A sudden pause as I’m reading Seneca’s “On Noise.” Was that a pun, that “sound mind”? For it expresses the point I am trying to make exactly. “Wherever we are, what we hear is mostly noise,” John Cage said in his “The Future of Music: Credo” (1937). But Cage was never bothered by the noise: “When we ignore it, it disturbs us. When we listen to it, we find it fascinating.”

So to, our reading and listening of arguments: when we ignore the argument, we find it annoying, but listening to it carefully, we find that silence is denotative, noise connotative. One can easily imagine Cage living over Seneca’s bathhouse. In “Experimental Music” (1957), Cage suggests we should pay more attention to those arguments we did not intend: “…those who have accepted the sounds they do not intend – now realize that the score, the requiring that many parts be played in a particular togetherness, is not an accurate representation of how things are.” Ah, yes, for if we can’t accurately describe how things are, we can’t move on to how things should be.

John Cage and Attitudes Toward Reading Today

In John Cage’s A Year from Monday, a 1969 collection of his then New Lectures and Writings, we find a delightful, short piece titled “Seriously Comma,” and we are told the article was in answer to an inquiry regarding “attitudes toward Serial Music Today.” We find it difficult to pass on articles with the word “comma” in their title, seriously. In addition to our interest in commas, we are still concerned with the “reading crisis” topic The Coming of the Toads jumped on at the inception of the blog.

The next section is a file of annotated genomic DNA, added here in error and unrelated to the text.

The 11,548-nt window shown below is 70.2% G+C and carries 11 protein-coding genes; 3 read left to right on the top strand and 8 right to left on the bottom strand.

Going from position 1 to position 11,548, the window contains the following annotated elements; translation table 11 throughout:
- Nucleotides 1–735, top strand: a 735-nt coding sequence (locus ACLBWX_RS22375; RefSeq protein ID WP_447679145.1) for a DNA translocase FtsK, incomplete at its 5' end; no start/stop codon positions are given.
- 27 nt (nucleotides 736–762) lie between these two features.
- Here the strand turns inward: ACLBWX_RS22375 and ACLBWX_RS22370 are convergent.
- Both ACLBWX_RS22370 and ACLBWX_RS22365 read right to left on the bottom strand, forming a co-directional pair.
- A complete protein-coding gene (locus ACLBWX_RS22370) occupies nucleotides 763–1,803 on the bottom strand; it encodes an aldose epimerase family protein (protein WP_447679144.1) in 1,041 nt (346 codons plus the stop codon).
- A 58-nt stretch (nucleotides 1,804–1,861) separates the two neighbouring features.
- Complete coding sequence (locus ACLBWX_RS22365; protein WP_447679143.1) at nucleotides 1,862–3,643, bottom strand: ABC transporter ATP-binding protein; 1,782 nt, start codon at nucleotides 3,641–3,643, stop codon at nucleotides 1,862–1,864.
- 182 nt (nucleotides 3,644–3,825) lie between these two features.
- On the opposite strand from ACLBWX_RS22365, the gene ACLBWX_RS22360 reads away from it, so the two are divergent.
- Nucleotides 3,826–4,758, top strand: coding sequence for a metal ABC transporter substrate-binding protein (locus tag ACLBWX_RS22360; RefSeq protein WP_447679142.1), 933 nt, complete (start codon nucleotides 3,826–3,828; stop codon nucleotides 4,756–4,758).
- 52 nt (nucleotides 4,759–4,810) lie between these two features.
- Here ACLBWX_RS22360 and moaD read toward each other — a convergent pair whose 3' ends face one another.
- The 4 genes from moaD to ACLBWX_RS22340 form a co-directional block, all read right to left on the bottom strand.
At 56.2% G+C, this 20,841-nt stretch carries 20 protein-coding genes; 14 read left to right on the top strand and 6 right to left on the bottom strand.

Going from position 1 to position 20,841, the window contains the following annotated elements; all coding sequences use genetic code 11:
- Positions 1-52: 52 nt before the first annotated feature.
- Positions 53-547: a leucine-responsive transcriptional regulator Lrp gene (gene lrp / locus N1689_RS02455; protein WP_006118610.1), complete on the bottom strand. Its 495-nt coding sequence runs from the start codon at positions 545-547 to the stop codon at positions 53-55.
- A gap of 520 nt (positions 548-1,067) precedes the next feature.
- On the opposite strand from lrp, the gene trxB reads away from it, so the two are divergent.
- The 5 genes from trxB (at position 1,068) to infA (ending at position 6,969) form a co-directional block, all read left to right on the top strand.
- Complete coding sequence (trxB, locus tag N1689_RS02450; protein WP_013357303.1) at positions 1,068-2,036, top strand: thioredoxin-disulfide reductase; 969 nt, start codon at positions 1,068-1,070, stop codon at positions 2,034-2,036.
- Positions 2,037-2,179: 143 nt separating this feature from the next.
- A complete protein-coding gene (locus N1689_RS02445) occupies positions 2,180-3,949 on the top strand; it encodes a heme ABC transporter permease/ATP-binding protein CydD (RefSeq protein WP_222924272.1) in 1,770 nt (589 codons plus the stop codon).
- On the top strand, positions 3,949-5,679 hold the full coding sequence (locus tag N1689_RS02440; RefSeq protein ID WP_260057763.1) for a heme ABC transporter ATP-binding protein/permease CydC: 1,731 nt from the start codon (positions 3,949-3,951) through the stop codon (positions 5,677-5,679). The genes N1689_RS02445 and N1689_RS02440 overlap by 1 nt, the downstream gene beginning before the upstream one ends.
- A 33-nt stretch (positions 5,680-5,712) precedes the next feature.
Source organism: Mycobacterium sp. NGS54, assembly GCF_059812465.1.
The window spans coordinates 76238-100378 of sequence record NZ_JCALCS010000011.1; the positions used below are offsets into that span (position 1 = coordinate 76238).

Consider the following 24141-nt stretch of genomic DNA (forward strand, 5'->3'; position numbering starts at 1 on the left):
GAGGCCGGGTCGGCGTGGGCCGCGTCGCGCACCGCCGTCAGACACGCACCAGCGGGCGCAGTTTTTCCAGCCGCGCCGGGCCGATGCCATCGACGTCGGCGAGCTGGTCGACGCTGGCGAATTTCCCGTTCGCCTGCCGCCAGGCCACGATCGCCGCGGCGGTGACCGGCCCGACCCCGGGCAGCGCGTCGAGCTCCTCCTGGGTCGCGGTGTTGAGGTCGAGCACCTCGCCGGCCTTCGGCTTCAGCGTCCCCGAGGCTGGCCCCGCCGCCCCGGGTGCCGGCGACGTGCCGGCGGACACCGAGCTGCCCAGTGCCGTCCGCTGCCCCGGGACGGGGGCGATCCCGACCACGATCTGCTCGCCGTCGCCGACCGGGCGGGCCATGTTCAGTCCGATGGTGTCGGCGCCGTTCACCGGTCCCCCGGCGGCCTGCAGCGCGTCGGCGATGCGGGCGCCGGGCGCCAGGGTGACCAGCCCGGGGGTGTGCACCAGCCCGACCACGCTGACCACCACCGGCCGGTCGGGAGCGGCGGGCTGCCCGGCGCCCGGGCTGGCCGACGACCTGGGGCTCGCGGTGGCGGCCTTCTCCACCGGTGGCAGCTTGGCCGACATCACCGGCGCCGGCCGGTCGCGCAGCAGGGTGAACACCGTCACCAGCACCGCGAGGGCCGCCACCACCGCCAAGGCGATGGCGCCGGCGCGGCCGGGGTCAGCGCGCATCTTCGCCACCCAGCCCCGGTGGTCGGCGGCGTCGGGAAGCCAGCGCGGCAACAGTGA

“Seriously Comma” is an arrangement of 18 paragraphs separated by irregular spacing and layout and given further unity using Cage’s rhetorical mode of varying type font. Each paragraph might be read as a different voice in a contrapuntal arrangement – the piece might also be seen as the mosaic layout of a newspaper page. The second paragraph, quoted in its entirety (italics Cage’s):

McLuhan insists on the newspaper front-page as the present existence type. Reading, we no longer read systematically (concluding each column, or even turning the page to conclude an article): we jump” (26).

McLuhan’s work sums the effects of technology on the human sensorium – technology changes us. For McLuhan, the great example was the printing press. For Nicholas Carr, it’s the personal computer. Carr believes that internet skimming is changing our brain for the worse; the idea is getting ink, but it’s still a hypothesis. Do we read differently on-line? Yes, but as Cage on McLuhan illustrates, our jumping around somewhat skittishly while reading predates the personal computer. Perhaps the mosaic of the newspaper prepared us in some way for the mosaic of television and computer screens. What will happen next? The disappearance of newspapers and our adaptive brain evolving to a new way of  reading: